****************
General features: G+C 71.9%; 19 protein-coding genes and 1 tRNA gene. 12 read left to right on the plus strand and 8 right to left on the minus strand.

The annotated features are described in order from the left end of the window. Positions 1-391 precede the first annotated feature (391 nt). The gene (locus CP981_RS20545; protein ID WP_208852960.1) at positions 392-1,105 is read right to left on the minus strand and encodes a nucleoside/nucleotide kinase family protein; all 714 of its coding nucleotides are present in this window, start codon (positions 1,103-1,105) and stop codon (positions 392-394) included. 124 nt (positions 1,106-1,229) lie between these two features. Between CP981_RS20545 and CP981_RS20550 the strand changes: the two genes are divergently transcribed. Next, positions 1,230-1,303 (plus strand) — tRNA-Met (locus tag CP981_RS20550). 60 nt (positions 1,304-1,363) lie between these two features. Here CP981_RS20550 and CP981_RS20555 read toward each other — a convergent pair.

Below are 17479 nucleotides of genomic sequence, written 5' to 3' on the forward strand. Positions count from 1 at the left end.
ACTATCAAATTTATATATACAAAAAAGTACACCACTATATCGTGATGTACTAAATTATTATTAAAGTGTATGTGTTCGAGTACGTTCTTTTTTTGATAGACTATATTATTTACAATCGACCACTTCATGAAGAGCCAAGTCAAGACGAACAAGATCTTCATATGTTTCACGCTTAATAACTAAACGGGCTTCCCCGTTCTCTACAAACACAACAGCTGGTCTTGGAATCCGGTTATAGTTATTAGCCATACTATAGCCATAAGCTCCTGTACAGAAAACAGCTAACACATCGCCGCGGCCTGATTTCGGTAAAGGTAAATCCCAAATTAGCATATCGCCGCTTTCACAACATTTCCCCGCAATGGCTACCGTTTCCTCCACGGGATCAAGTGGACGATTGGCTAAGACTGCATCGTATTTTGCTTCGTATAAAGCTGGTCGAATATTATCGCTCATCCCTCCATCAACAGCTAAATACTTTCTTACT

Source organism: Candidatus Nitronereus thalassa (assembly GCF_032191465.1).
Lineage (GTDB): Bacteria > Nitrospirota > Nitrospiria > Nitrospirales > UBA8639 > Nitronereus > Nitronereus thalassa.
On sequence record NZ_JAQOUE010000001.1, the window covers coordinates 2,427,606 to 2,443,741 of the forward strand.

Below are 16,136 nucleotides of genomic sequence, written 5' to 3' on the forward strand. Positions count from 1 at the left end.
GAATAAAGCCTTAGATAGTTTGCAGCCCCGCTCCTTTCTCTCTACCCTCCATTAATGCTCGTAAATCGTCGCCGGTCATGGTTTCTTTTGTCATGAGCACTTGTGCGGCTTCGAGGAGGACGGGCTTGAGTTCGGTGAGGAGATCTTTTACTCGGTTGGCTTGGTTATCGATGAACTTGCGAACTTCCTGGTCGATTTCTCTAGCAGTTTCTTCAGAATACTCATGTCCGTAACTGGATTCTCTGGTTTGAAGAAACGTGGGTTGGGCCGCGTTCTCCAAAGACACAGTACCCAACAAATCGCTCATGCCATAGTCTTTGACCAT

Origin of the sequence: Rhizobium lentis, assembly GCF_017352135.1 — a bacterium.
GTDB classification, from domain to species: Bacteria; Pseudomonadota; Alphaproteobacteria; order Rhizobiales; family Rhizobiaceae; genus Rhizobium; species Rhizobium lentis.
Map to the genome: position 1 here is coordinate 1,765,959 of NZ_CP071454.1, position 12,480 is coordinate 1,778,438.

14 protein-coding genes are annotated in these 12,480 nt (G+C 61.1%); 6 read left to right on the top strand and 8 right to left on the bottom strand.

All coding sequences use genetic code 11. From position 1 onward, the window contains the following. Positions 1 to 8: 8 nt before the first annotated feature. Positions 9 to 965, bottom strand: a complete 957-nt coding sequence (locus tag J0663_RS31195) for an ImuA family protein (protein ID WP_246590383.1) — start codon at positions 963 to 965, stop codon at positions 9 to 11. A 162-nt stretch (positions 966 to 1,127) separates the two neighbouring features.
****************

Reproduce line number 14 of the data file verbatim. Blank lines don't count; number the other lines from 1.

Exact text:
All coding sequences use genetic code 11. From position 1 onward, the window contains the following. Positions 1 to 8: 8 nt before the first annotated feature. Positions 9 to 965, bottom strand: a complete 957-nt coding sequence (locus tag J0663_RS31195) for an ImuA family protein (protein ID WP_246590383.1) — start codon at positions 963 to 965, stop codon at positions 9 to 11. A 162-nt stretch (positions 966 to 1,127) separates the two neighbouring features.